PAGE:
The initial effort is underway to introduce varied plant growth performance based on varied input levels of critical currencies, starting with carbon dioxide (CO2). Grant Hawkins of the SIMOC development team is simultaneously preparing a paper for the International Conference on Environmental Systems (ICES 2022) as he develops a deeper understanding of these known functions, as assembled through a literature review.
Today the SIMOC and SAM teams received notice of acceptance of six research abstracts to the ICES 2022 conference!
“Integrating Mushrooms into an Agent-based Model of a Physico-chemical and Bioregenerative ECLSS” by Sean Gellenbeck, UA PhD Student and aerospace engineer at Paragon. This paper will bring Sean’s PhD research into the SIMOC agent-based model. Cool!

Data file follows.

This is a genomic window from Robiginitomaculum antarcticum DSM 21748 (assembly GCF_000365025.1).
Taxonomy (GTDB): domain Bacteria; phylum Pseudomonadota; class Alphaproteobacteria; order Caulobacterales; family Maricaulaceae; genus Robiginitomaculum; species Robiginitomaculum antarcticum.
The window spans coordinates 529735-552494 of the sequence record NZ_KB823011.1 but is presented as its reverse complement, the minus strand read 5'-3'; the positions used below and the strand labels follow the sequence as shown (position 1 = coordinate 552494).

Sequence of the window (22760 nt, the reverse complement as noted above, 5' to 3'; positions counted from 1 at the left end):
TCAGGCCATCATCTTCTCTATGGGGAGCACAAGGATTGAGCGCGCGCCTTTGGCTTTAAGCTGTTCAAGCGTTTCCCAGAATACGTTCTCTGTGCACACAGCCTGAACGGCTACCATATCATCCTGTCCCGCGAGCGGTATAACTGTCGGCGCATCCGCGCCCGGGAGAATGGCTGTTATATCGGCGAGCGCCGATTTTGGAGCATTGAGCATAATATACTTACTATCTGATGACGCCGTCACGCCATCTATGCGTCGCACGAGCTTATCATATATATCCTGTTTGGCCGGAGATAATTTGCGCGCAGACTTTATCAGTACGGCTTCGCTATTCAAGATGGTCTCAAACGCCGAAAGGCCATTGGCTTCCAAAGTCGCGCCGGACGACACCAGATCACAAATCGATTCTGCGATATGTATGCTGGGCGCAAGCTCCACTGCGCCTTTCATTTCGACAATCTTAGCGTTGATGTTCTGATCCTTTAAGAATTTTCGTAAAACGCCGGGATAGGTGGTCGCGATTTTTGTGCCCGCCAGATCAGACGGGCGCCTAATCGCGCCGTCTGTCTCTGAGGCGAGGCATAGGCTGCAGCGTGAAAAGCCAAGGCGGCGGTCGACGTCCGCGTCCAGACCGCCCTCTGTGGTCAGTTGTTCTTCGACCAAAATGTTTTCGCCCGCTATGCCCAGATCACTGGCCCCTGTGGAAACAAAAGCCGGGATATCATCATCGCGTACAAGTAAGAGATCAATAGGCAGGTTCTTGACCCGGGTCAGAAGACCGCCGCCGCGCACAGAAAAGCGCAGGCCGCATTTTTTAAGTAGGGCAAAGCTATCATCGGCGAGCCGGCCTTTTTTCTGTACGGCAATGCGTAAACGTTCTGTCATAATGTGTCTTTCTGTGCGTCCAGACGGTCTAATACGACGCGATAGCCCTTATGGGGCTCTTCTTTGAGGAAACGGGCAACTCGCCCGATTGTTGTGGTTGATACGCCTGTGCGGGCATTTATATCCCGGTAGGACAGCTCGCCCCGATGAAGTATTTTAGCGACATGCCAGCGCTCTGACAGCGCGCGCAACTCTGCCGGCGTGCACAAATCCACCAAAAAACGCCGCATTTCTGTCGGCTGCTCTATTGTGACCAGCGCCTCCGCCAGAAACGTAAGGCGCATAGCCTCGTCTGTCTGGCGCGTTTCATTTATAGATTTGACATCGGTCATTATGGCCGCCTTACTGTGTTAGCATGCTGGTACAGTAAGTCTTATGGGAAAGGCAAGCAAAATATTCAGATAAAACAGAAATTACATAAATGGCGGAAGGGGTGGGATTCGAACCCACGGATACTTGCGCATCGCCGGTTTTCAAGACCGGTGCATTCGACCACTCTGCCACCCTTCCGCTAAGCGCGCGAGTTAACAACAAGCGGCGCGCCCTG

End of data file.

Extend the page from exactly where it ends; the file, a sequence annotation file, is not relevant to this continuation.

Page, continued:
“Lessons learned from the construction of a hi-fidelity, hermetically sealed Mars analog and research station” by Kai Staats, Trent Tresch, John Adams. This is a re-submit as we did not have SAM far enough along to write a proper paper, in Feb/Mar of this year.
“Parameter Space Exploration of Entropic Systems in a Mars Habitat” by Grant Hawking and Ezio Melotti. Grant joined the SIMOC development team this summer and has demonstrated himself as capable and tireless. With our lead developer Ezio and a bit of guidance by myself, we will explore the effect of increased entropy against a steady-state baseline in our agent-based model. This brings us back to my very first design session in June 2017. We have arrived!